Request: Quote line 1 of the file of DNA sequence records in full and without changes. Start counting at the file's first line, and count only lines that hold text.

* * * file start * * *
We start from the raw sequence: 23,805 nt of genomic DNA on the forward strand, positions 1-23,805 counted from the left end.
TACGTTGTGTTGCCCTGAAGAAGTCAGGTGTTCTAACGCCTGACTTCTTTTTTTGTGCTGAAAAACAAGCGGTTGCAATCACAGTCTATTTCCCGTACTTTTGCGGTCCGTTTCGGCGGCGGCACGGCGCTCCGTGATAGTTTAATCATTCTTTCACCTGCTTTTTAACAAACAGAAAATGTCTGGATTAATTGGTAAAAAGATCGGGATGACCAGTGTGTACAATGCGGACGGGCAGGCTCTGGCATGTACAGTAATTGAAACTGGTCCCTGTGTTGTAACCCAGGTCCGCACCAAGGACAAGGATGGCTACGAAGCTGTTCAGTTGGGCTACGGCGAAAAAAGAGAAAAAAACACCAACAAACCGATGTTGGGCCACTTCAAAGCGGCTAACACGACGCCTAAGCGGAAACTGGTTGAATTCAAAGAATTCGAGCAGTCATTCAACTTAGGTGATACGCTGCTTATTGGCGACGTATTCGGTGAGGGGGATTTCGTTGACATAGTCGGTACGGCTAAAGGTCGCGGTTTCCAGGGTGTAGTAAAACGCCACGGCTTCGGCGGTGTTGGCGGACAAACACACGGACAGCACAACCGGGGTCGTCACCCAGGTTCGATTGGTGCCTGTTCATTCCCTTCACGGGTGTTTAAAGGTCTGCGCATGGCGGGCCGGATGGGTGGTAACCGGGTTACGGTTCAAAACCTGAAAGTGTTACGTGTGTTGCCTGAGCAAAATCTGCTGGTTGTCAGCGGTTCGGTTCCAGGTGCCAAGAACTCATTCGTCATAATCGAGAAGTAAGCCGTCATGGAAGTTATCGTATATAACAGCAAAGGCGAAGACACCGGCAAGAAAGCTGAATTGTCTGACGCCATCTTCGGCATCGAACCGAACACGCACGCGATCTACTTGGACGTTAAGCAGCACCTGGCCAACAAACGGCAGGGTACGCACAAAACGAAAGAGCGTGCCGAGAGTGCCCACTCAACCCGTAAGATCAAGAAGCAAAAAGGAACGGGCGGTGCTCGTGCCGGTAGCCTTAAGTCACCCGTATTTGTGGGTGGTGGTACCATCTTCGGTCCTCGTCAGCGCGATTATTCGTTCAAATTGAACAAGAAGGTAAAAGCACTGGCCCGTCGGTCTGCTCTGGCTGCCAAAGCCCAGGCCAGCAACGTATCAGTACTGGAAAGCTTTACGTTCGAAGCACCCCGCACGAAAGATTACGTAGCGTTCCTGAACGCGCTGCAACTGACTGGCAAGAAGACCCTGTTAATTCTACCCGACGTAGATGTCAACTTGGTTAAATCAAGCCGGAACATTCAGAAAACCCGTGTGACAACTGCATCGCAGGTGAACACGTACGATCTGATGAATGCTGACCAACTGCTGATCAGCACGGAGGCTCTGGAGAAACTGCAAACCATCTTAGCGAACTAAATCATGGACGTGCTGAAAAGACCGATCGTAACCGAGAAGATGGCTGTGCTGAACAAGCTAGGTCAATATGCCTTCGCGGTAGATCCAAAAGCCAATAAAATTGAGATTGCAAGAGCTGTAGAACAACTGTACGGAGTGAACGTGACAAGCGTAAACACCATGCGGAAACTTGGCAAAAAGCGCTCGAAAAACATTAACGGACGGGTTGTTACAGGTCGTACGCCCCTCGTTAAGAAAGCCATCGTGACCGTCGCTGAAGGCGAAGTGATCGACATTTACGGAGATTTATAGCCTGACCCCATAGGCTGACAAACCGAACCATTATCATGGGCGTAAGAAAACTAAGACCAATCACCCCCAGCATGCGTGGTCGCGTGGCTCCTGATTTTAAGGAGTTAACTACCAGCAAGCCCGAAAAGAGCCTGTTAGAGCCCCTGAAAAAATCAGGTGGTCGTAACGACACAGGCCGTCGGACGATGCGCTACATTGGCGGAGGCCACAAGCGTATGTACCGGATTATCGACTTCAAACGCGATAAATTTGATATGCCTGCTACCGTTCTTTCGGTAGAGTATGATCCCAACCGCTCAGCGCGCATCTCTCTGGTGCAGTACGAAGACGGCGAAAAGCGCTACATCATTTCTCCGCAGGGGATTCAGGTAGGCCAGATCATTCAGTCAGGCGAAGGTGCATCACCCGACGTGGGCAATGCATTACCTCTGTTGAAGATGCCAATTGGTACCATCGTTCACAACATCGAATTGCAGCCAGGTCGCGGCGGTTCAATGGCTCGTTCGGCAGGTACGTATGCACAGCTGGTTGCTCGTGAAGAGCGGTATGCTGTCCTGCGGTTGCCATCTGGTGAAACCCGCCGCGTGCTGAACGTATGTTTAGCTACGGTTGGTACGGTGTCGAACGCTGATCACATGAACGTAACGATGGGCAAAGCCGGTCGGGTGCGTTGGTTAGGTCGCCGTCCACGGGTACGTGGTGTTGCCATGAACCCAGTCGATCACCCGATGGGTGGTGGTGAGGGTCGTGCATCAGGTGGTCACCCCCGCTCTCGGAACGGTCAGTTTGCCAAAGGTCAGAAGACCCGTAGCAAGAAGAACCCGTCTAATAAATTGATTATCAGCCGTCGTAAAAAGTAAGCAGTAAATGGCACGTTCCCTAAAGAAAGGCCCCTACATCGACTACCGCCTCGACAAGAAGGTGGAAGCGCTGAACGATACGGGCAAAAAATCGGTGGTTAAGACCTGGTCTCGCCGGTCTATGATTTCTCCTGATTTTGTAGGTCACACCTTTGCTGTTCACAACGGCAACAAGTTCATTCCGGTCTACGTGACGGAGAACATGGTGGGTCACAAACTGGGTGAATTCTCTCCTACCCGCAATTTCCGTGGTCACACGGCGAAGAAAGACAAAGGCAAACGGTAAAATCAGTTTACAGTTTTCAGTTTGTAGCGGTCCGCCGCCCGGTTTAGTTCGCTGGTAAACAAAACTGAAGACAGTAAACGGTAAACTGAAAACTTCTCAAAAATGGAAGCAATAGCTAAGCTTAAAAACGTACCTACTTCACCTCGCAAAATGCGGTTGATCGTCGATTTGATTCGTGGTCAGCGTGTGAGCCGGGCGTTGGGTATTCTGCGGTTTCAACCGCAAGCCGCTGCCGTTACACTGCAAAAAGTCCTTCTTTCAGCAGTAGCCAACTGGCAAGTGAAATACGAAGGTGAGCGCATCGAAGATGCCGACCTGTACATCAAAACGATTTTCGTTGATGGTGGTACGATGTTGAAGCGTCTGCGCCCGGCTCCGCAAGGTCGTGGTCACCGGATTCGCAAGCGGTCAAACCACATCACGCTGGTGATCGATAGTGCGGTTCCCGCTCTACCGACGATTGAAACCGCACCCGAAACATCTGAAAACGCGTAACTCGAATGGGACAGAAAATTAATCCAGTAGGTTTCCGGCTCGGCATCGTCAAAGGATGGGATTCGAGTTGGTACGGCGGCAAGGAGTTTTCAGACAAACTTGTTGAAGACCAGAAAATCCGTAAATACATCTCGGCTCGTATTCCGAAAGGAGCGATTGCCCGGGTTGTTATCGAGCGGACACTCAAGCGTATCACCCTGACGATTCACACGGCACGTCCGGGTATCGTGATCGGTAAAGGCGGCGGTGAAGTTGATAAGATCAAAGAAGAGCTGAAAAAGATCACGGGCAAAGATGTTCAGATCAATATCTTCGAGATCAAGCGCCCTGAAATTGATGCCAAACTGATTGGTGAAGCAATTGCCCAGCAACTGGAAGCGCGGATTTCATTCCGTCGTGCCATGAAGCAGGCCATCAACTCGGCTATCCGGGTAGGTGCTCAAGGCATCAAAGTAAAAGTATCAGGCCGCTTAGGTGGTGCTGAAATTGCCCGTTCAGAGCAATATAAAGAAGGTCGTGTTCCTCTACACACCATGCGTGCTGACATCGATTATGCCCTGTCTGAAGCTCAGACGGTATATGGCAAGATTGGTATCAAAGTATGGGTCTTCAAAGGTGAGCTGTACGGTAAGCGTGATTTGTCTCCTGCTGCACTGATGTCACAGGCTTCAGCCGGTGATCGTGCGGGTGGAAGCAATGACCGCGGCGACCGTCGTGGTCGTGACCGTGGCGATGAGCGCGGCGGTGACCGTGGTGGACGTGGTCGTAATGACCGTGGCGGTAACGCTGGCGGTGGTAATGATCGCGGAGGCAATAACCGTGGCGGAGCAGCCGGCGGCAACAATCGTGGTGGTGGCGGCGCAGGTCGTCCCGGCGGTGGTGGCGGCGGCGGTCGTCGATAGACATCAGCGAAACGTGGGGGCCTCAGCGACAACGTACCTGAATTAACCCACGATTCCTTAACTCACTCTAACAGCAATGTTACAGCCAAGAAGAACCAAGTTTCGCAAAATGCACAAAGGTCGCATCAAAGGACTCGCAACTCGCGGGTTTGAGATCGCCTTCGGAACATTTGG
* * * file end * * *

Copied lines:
We start from the raw sequence: 23,805 nt of genomic DNA on the forward strand, positions 1-23,805 counted from the left end.